“For me, the sessions are good, but I can learn the same material in a textbook or on a website,” said Lee Pullen of the Maine Education Association. “The largest benefit is the networking, meeting other users and finding out what they’re doing in their own environments. That’s the real value in attending.”
“I found a few of the titles of the sessions misleading,” said State of Maine Office of Information Technology employee Lori Blier. “The last session I was at seemed like it was going to be about getting more out of your virtual infrastructure, which is what it was called. But they mainly talked about virtual desktops.”
Perhaps next year, the organizers could include descriptions of the presentations so that participants know exactly what to expect, Blier suggested. She said that she liked the sessions that discussed managing and using ESX Server, which is what the state of Maine plans to upgrade to pending management approval. They currently use VMware Server in production.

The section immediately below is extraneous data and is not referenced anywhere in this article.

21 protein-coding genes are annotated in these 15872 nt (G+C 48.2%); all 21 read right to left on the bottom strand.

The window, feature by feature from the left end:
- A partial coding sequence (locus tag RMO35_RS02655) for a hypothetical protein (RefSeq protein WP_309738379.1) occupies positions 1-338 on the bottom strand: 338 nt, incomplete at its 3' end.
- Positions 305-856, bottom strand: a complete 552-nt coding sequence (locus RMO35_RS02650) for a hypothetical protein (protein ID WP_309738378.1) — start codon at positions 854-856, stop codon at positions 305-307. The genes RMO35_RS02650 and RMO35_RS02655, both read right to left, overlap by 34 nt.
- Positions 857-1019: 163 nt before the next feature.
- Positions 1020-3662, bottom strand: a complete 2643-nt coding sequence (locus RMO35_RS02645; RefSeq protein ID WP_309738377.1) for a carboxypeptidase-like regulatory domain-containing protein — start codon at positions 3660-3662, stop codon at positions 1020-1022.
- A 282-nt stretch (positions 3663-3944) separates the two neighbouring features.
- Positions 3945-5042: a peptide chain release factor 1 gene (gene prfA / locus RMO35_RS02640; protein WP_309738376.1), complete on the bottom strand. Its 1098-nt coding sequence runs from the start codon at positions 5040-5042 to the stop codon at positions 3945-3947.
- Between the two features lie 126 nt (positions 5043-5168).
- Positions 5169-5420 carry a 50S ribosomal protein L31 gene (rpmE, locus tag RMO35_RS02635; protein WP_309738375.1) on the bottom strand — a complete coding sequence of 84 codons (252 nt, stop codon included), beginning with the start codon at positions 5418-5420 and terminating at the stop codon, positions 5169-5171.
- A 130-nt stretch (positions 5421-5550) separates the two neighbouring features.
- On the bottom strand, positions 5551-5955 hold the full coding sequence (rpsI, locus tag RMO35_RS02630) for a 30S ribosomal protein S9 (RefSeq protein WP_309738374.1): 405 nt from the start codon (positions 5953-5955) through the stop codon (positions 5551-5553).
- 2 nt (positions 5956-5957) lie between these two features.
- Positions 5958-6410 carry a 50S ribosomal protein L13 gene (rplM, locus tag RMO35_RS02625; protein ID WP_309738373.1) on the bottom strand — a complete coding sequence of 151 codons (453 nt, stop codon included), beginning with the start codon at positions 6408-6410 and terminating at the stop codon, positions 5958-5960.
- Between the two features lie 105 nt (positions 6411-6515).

“I was a little disappointed that there were no sessions or vendors that focused on the networking side,” commented Kris Kirby from the Vermont Agency of Natural Resources, who said that’s his main concern with his VMware environment. “I also thought it was going to start a little earlier.”
Chris Harney, a systems engineer from Maine who organizes the New England Users Group meetings, said that feedback from the last session indicated increased interest in virtual desktop information sessions, which is why several of the sessions catered to that track. He also said that if networking came up as a trend on the feedback sheets, it would be voted on by a focus group and most likely included in the program for the January winter meeting, which will be held in Massachusetts.
“We’ve only been doing this for a couple years, and we’re still trying to figure out what works,” Harney said. “This is just a hobby for me, but it’s almost a full-time job. When we first started, we had 35 people. Now we’re looking at almost 500 per meeting.”